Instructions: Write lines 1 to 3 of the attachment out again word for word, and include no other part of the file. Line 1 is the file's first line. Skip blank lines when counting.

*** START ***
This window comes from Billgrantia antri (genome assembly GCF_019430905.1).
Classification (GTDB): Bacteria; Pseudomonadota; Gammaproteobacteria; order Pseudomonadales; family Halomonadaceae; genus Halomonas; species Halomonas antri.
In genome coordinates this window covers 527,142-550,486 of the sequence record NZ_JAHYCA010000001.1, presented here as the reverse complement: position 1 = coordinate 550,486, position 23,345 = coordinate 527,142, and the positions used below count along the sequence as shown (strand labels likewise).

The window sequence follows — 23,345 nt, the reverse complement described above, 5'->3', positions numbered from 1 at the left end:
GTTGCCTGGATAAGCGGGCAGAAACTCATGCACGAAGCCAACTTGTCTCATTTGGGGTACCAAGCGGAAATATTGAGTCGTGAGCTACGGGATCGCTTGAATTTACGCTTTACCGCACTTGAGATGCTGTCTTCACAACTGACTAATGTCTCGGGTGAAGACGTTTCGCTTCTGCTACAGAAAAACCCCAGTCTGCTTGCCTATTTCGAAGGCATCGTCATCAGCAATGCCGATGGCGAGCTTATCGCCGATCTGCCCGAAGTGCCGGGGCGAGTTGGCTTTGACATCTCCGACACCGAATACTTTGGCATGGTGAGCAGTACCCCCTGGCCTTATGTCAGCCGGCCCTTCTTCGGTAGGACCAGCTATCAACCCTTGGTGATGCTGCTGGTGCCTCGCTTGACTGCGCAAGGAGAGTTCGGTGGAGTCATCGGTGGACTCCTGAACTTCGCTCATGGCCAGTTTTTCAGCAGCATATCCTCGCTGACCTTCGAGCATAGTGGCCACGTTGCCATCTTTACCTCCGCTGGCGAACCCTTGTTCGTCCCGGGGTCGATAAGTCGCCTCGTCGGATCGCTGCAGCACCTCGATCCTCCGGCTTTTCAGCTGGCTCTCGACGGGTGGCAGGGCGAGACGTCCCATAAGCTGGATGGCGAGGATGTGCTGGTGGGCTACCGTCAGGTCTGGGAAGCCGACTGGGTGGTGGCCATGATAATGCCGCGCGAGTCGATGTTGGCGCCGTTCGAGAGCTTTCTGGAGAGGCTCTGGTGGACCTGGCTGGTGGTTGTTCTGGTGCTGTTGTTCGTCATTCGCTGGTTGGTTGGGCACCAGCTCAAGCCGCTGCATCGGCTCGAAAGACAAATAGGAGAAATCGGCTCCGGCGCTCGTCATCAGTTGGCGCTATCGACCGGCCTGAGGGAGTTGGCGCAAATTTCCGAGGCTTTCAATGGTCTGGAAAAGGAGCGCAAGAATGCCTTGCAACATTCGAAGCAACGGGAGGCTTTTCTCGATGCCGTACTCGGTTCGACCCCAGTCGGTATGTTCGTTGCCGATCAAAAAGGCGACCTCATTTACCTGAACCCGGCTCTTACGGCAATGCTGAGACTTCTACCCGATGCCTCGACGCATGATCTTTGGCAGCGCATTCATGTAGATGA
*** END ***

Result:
This window comes from Billgrantia antri (genome assembly GCF_019430905.1).
Classification (GTDB): Bacteria; Pseudomonadota; Gammaproteobacteria; order Pseudomonadales; family Halomonadaceae; genus Halomonas; species Halomonas antri.
In genome coordinates this window covers 527,142-550,486 of the sequence record NZ_JAHYCA010000001.1, presented here as the reverse complement: position 1 = coordinate 550,486, position 23,345 = coordinate 527,142, and the positions used below count along the sequence as shown (strand labels likewise).